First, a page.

Matthew 23:39 (Blessed is He Who Comes in the Name of the Lord)

Recall that after His triumphal entry into Jerusalem and cleansing of the temple the previous two days, Jesus was met and soundly rejected on Tuesday of Passion Week by the religious leaders who sought in various ways, though in vain, to ensnare Him in something He might say so they could deliver Him up to the rule of the Roman governor who had the authority to put Him to death (Luk 20:20).  In response, Jesus has now soundly rejected them with seven-plus woes for their hypocrisy that would result in their own damnation and the destruction of Jerusalem, and especially the destruction of the temple which they falsely supposed God would not forsake.  In this same way, many today suppose He will not forsake the living temples of human hearts in which He now dwells, in spite of the fact that He forsook both the tabernacle at Shiloh and Solomon’s temple, and then Herod’s magnificent temple as well; cf. 2Co 13:1.  Jesus says in Mat 23:38-39 that worldly Jerusalem’s House was being left desolate because she could not see Him for who He was and would not recognize the nature of the true salvation He came to bring by which means only she might become free indeed from the bondage of sin that is the source of all her other bondage.  For how long does Jesus now say she would not see Him and her desolate condition continue?  See Mat 23:39.  What does this help us to understand about the only thing that will remove the spiritual blindness of those in a worldly Jerusalem that will allow the presence of God’s Spirit to return and abide within them and their house so as to no longer be desolate?  See 2Co 3:14-16.

In light of Jesus’ entry into Jerusalem two days earlier—not with horse and chariot or with the sword and bow of war, but as the humble king, mounted on a donkey—what is the significance that Jesus says the worldly Jerusalem would not see Him until she says “Blessed is He who comes in the name of the Lord”?  Recall that this was the acclamation of praise with which His followers greeted Jesus and with which the Pharisees took issue; see Luk 19:39.  Also recall that these were from the last words of the Hallel (Psalms 113-118) that all Jews knew by heart and were sung as songs of joy and praise at Passover, Pentecost, Tabernacles, Hanukkah, and the new moons, and which Jesus and His disciples would have sung at the last supper (Mat 26:30).  The songs acknowledged God as the One from whom salvation comes—especially to the meek and humble, which was how the Jews saw themselves among the Gentile nations from whom they were seeking deliverance.  Notice also that these words from Psa 118:26 are proceeded by the words in Psa 118:22-23 that Jesus in Mat 21:42 had earlier that day spoken to the religious leaders, saying “the stone which the builders rejected, this became the chief cornerstone”.  Again, what does this remind us about the nature of God’s true salvation that Jesus brought, which a worldly Jerusalem cannot see until she acknowledges that God’s ways are higher and better than those of the kings and kingdoms of this world to which she looks instead?  Cf. Mat 20:25-28.  In what way might many Christians today be guilty of a similar thing by seeking political solutions to our nation’s problems instead of seeking the necessary spiritual solutions by turning people’s hearts to the Lord?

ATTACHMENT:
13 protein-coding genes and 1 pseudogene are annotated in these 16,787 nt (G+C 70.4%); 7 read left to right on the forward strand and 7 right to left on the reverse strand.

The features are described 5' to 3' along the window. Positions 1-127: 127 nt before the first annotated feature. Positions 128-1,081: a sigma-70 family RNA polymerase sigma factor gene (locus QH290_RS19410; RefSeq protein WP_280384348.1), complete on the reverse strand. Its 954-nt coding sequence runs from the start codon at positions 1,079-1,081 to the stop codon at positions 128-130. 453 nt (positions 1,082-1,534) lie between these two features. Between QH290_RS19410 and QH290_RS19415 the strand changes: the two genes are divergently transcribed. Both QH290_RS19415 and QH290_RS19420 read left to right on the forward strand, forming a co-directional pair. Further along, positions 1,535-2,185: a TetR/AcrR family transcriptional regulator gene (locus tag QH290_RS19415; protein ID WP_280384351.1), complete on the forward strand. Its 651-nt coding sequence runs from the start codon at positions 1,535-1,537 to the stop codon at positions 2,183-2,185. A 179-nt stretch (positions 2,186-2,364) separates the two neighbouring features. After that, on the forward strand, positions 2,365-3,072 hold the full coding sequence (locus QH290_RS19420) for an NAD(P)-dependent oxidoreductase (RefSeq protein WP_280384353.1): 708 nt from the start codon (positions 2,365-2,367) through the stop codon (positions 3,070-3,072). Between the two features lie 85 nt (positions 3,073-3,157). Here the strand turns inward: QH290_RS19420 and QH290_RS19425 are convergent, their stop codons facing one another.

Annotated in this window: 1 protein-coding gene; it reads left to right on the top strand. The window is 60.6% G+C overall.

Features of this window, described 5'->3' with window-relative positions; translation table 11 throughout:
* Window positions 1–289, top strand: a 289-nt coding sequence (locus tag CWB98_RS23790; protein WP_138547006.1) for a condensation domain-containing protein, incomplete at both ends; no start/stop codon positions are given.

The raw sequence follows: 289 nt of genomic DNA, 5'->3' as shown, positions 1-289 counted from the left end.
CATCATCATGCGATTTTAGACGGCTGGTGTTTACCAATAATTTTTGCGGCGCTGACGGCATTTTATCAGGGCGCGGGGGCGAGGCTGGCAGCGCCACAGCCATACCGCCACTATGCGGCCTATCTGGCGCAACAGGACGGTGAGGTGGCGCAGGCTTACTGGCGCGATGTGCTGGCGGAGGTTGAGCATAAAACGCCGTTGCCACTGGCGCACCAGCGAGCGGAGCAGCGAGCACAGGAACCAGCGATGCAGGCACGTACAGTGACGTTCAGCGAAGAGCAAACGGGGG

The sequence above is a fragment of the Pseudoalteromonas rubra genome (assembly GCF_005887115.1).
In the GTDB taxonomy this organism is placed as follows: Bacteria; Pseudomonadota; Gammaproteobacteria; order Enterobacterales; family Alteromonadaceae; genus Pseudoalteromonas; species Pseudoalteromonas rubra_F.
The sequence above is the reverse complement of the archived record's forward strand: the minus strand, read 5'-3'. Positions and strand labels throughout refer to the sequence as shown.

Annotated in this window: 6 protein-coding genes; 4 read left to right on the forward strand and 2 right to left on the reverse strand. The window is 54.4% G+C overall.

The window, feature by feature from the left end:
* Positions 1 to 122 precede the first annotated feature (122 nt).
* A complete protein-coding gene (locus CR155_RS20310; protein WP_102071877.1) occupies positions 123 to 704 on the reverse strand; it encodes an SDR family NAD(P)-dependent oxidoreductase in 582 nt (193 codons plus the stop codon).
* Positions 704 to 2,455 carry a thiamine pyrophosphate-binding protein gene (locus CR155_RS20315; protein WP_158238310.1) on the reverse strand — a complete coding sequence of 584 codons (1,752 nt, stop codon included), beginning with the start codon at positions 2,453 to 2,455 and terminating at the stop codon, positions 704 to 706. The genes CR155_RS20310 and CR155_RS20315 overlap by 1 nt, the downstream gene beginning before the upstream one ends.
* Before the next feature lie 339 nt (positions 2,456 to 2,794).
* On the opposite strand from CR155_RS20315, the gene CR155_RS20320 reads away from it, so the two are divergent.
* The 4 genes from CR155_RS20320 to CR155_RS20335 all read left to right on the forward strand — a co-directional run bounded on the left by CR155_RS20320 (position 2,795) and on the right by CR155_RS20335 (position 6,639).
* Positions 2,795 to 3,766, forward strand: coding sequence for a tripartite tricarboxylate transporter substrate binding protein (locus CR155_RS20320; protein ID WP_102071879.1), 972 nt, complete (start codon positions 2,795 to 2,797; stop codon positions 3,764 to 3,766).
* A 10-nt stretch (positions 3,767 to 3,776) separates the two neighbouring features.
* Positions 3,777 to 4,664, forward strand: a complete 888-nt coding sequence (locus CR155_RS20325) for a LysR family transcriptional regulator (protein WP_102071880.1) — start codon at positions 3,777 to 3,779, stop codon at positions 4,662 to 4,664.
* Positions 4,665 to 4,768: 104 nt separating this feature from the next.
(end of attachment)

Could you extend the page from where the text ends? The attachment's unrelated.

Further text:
What is the significance of “the name of the Lord”, especially in light of Jesus’ repeated desire expressed in the present context to gather Jerusalem’s children as a hen gathers her chicks under her wings?  See Pro 18:10; cf. Psa 20:1-9, 124:1-8, Joel 2:32, Zep 3:12 and think: in what sense does a person’s name represent the person by communicating something about the nature of that person?  See Gen 16:13, Exo 3:13-14, Rev 19:12-13; cf. Jer 7:9-14.  Besides the protection given to those who will take refuge in the name of the Lord, what is the additional significance to their enemies of a person coming “in the name of the Lord”?  See 1Sa 17:45-47, Psa 118:10-12.  In what fullest of senses did Jesus come “in the name of the Lord” that makes Him such a strong tower to which the righteous may run for refuge and also destroy all of His enemies?  See Exo 23:20-21 and consider how these words were ultimately fulfilled in Jesus; see also Isa 9:6, Joh 1:1, 8:23-24,42,58, 10:30-33, 14:6-9, 17:6,11-12, Act 2:21,36, Rom 10:9,13, Rev 19:16.  What does Jesus’ divine Name that assures His final victory teach us about another sense in which even His enemies must eventually say, “Blessed is He who comes in the name of the Lord” so as to recognize Him for who He really is?  Cf. Phi 2:9-11, Rev 1:7[1].  And again, by what means did He obtain that exalted Name that is an impregnable tower of protection for those who take refuge in it and that assures all of His enemies will be vanquished and bow in subjection?  See Phi 2:6-8.  What does this remind us about the way of the cross as the only means to true lasting victory over evil?  Cf. Mat 16:24-25.  What does it also remind us about the nature of true salvation that men shall by no means find until they say, “Blessed is He who comes in the name of the Lord?”

 


1. Christ will not be seen again till he come in the clouds, and every eye shall see him; and then, even they, who, when time was, rejected and pierced him, will be glad to come in among his adorers; then every knee shall bow to him, even those that had bowed to Baal; and even the workers of iniquity will then cry, Lord, Lord, and will own, when his wrath is kindled, that blessed are all they that put their trust in him. Would we have our lot in that day with those that say, Blessed is he that cometh? let us be with them now, with them that truly worship, and truly welcome, Jesus Christ.  Matthew Henry

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